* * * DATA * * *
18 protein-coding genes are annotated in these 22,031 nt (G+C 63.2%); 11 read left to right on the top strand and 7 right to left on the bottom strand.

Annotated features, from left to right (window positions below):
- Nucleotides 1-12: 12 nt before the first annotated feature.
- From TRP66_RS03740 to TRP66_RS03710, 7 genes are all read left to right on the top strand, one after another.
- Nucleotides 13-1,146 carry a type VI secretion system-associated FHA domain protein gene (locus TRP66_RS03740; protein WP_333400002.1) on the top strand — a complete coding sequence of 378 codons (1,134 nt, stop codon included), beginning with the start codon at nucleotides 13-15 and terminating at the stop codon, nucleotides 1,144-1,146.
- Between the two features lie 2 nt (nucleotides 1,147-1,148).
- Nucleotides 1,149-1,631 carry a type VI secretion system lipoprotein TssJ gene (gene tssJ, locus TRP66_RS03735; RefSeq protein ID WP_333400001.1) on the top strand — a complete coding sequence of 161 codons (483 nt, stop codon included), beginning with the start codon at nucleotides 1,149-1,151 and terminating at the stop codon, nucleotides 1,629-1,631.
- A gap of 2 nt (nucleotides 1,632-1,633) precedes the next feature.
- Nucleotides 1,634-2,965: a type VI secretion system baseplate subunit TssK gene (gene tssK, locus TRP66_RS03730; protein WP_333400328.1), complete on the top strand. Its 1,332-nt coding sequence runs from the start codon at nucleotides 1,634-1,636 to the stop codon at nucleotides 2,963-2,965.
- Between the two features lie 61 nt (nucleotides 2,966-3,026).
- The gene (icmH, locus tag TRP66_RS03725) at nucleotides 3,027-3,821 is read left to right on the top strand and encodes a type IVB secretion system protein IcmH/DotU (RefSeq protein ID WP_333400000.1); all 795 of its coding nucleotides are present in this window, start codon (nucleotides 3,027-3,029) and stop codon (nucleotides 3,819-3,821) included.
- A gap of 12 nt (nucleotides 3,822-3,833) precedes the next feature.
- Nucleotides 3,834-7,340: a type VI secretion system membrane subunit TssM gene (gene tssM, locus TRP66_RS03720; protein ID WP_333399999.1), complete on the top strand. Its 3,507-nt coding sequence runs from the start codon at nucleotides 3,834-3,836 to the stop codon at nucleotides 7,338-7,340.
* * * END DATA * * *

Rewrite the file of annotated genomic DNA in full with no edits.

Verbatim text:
18 protein-coding genes are annotated in these 22,031 nt (G+C 63.2%); 11 read left to right on the top strand and 7 right to left on the bottom strand.

Annotated features, from left to right (window positions below):
- Nucleotides 1-12: 12 nt before the first annotated feature.
- From TRP66_RS03740 to TRP66_RS03710, 7 genes are all read left to right on the top strand, one after another.
- Nucleotides 13-1,146 carry a type VI secretion system-associated FHA domain protein gene (locus TRP66_RS03740; protein WP_333400002.1) on the top strand — a complete coding sequence of 378 codons (1,134 nt, stop codon included), beginning with the start codon at nucleotides 13-15 and terminating at the stop codon, nucleotides 1,144-1,146.
- Between the two features lie 2 nt (nucleotides 1,147-1,148).
- Nucleotides 1,149-1,631 carry a type VI secretion system lipoprotein TssJ gene (gene tssJ, locus TRP66_RS03735; RefSeq protein ID WP_333400001.1) on the top strand — a complete coding sequence of 161 codons (483 nt, stop codon included), beginning with the start codon at nucleotides 1,149-1,151 and terminating at the stop codon, nucleotides 1,629-1,631.
- A gap of 2 nt (nucleotides 1,632-1,633) precedes the next feature.
- Nucleotides 1,634-2,965: a type VI secretion system baseplate subunit TssK gene (gene tssK, locus TRP66_RS03730; protein WP_333400328.1), complete on the top strand. Its 1,332-nt coding sequence runs from the start codon at nucleotides 1,634-1,636 to the stop codon at nucleotides 2,963-2,965.
- Between the two features lie 61 nt (nucleotides 2,966-3,026).
- The gene (icmH, locus tag TRP66_RS03725) at nucleotides 3,027-3,821 is read left to right on the top strand and encodes a type IVB secretion system protein IcmH/DotU (RefSeq protein ID WP_333400000.1); all 795 of its coding nucleotides are present in this window, start codon (nucleotides 3,027-3,029) and stop codon (nucleotides 3,819-3,821) included.
- A gap of 12 nt (nucleotides 3,822-3,833) precedes the next feature.
- Nucleotides 3,834-7,340: a type VI secretion system membrane subunit TssM gene (gene tssM, locus TRP66_RS03720; protein ID WP_333399999.1), complete on the top strand. Its 3,507-nt coding sequence runs from the start codon at nucleotides 3,834-3,836 to the stop codon at nucleotides 7,338-7,340.